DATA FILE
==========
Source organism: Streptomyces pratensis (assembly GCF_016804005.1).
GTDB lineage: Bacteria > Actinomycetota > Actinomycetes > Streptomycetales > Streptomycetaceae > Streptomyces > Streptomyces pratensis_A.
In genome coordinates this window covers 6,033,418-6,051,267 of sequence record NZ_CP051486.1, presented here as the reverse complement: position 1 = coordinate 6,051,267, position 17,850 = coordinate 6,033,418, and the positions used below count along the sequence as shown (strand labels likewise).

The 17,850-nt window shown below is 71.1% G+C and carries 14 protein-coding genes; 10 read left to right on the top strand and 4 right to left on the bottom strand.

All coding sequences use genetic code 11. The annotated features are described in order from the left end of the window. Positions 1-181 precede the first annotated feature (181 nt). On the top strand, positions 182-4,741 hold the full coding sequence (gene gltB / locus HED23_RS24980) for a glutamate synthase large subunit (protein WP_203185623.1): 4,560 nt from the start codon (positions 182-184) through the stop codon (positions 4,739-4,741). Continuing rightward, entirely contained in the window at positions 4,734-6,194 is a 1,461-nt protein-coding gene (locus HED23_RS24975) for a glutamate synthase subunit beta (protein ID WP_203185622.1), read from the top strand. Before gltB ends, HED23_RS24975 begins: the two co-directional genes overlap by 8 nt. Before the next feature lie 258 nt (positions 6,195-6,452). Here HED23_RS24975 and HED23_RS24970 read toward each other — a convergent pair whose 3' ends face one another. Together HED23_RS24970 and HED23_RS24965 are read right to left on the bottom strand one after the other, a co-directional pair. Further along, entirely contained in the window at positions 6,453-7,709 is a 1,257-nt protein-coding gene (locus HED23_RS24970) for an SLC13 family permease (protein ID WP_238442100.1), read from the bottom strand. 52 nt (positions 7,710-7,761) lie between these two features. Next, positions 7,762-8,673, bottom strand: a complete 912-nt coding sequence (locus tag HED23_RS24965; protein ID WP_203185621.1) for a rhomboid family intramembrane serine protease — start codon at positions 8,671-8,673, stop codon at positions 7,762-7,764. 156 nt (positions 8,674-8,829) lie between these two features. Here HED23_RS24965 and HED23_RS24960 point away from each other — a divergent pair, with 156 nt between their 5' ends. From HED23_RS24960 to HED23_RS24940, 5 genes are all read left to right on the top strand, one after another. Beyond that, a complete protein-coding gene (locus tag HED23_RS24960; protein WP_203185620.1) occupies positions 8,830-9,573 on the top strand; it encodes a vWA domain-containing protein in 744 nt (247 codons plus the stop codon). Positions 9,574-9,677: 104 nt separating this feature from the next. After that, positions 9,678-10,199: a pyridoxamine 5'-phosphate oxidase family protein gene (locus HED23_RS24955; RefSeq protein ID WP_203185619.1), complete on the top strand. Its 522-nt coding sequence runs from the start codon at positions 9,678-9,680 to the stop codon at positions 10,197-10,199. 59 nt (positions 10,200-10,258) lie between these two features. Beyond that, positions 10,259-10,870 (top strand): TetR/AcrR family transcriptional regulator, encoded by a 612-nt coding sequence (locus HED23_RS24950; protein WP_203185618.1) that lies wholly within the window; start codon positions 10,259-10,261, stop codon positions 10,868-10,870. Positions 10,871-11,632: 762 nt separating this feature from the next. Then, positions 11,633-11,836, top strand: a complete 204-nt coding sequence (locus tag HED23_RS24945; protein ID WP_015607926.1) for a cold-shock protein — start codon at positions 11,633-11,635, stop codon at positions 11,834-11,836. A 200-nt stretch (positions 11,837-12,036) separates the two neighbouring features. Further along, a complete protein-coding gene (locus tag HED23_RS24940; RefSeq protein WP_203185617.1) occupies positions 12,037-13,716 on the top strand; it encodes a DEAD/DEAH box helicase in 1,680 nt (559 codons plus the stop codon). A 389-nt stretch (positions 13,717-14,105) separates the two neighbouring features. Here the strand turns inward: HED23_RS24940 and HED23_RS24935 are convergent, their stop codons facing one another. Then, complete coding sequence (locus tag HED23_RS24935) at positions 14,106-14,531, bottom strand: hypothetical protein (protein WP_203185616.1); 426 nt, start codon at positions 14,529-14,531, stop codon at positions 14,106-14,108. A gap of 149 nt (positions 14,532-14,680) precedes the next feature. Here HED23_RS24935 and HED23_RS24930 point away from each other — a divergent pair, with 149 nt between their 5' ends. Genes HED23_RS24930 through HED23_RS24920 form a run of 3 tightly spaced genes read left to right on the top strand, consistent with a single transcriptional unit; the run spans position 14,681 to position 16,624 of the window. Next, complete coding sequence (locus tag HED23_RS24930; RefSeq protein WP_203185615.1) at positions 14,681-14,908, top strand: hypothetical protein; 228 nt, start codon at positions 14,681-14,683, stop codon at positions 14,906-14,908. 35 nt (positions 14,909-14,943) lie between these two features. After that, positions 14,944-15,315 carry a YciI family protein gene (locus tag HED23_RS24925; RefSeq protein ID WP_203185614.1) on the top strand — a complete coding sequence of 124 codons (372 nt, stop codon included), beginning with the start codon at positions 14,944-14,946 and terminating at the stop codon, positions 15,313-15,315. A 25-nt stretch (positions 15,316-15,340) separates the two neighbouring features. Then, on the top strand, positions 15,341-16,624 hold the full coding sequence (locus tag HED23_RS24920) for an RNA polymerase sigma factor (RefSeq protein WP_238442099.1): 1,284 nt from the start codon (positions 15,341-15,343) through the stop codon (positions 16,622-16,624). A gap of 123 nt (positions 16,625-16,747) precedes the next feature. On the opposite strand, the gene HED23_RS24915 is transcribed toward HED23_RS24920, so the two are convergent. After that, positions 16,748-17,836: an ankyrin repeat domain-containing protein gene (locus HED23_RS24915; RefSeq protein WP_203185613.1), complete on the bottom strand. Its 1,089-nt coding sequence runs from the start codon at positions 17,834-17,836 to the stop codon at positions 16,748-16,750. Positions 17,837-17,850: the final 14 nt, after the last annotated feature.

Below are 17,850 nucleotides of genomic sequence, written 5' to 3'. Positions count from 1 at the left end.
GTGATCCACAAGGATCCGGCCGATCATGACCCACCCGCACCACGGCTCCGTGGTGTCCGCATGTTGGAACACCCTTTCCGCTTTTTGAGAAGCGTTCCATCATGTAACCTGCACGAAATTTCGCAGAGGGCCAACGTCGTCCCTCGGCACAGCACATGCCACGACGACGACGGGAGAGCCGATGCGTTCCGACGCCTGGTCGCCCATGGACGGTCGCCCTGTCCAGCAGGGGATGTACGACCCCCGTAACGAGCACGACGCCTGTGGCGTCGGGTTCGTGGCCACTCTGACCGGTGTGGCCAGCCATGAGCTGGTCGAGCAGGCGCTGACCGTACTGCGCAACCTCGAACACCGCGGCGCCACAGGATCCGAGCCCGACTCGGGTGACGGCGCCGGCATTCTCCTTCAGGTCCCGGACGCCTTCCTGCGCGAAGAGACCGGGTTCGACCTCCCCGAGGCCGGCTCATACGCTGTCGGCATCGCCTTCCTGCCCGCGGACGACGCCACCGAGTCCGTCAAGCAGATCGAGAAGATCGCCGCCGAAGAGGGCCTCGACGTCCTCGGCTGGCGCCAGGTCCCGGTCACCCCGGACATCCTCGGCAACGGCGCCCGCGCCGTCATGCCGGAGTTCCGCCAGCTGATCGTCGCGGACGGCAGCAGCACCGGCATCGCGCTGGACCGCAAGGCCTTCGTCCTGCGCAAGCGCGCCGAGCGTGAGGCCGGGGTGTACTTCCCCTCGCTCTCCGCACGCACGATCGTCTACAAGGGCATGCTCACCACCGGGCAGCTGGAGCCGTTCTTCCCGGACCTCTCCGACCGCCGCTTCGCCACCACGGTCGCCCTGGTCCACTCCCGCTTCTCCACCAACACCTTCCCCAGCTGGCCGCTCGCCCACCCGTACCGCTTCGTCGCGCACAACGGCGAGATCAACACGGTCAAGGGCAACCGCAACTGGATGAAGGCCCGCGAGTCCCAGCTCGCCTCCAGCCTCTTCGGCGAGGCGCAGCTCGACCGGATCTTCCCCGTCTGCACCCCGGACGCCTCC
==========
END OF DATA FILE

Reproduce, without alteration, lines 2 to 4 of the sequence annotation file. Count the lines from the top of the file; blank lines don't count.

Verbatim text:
GTDB lineage: Bacteria > Actinomycetota > Actinomycetes > Streptomycetales > Streptomycetaceae > Streptomyces > Streptomyces pratensis_A.
In genome coordinates this window covers 6,033,418-6,051,267 of sequence record NZ_CP051486.1, presented here as the reverse complement: position 1 = coordinate 6,051,267, position 17,850 = coordinate 6,033,418, and the positions used below count along the sequence as shown (strand labels likewise).

The 17,850-nt window shown below is 71.1% G+C and carries 14 protein-coding genes; 10 read left to right on the top strand and 4 right to left on the bottom strand.